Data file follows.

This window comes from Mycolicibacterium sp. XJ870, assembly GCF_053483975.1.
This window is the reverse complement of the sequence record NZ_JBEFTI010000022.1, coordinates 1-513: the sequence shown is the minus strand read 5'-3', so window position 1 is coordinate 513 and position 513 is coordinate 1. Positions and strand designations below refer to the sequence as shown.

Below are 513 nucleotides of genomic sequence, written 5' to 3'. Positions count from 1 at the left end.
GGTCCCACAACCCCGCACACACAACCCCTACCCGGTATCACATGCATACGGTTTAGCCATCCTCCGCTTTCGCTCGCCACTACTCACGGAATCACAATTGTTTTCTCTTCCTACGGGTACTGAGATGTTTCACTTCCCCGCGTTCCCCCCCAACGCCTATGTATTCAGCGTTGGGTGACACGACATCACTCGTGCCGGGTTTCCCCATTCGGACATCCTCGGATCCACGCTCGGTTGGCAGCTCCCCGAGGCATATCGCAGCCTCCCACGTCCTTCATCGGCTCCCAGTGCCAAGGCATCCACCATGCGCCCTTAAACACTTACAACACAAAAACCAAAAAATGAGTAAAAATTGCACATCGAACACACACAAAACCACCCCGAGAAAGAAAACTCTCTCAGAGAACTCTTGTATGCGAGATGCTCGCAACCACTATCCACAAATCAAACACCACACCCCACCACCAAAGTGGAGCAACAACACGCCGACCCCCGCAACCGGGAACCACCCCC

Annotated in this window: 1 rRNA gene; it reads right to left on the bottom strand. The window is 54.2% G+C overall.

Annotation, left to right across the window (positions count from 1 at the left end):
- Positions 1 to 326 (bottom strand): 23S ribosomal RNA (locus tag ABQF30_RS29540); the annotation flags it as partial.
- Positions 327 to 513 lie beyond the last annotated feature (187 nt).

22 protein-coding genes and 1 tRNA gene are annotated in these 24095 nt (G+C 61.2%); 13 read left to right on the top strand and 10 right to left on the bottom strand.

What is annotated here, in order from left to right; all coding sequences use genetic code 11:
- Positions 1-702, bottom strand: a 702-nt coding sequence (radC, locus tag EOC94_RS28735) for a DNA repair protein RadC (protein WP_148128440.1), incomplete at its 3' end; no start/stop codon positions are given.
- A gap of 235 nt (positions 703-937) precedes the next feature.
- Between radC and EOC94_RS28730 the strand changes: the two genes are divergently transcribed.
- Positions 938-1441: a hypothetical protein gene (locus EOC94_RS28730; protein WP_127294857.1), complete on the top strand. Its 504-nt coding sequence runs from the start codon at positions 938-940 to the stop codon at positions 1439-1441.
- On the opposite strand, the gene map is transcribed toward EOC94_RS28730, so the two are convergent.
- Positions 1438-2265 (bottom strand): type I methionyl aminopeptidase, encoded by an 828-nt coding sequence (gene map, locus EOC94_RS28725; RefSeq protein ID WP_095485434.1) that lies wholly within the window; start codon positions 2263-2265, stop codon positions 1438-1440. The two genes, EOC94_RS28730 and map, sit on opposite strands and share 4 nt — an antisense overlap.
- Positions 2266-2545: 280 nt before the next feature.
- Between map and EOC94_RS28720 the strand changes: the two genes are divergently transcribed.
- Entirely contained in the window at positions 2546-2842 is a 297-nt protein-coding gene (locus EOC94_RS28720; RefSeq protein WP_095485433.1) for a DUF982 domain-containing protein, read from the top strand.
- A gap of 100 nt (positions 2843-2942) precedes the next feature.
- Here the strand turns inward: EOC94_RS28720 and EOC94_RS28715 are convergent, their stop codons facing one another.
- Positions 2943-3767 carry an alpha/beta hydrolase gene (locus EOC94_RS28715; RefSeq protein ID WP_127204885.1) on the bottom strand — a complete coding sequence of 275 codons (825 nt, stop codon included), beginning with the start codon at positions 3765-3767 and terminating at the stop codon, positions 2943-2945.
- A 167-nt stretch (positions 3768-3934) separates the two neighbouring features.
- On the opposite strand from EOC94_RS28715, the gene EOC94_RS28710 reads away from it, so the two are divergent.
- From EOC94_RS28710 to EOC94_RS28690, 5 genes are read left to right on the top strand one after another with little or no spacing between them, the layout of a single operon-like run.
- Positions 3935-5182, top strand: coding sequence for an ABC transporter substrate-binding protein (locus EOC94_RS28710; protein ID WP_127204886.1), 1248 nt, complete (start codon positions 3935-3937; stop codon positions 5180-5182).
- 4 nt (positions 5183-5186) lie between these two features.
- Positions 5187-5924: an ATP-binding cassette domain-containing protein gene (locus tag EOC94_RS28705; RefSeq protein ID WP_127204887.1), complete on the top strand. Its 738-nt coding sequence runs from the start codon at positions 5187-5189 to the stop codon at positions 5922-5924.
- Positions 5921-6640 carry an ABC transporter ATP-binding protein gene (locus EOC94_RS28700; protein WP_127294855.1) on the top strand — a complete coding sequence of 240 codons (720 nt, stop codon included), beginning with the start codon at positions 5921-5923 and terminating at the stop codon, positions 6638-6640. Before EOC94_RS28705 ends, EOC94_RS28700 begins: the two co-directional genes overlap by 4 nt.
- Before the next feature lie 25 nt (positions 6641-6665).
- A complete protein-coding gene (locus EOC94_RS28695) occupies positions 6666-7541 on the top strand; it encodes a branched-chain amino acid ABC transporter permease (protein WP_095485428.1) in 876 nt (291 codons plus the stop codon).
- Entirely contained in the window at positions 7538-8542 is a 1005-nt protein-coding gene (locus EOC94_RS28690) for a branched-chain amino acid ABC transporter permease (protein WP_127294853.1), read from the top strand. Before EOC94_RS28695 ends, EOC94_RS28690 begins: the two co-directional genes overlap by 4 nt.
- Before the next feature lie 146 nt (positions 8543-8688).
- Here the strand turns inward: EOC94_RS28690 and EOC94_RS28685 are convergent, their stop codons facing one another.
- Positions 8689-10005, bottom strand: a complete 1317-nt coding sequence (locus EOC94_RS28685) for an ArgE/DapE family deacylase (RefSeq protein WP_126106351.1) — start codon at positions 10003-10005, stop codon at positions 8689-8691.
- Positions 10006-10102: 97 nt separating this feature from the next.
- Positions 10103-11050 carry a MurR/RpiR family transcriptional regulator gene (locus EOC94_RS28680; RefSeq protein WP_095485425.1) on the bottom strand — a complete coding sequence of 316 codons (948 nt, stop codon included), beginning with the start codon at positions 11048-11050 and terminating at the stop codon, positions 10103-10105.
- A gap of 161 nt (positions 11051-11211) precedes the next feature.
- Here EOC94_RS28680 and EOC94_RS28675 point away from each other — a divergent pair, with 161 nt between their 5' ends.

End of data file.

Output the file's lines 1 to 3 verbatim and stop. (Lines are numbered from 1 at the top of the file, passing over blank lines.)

This window comes from Mycolicibacterium sp. XJ870, assembly GCF_053483975.1.
This window is the reverse complement of the sequence record NZ_JBEFTI010000022.1, coordinates 1-513: the sequence shown is the minus strand read 5'-3', so window position 1 is coordinate 513 and position 513 is coordinate 1. Positions and strand designations below refer to the sequence as shown.

Below are 513 nucleotides of genomic sequence, written 5' to 3'. Positions count from 1 at the left end.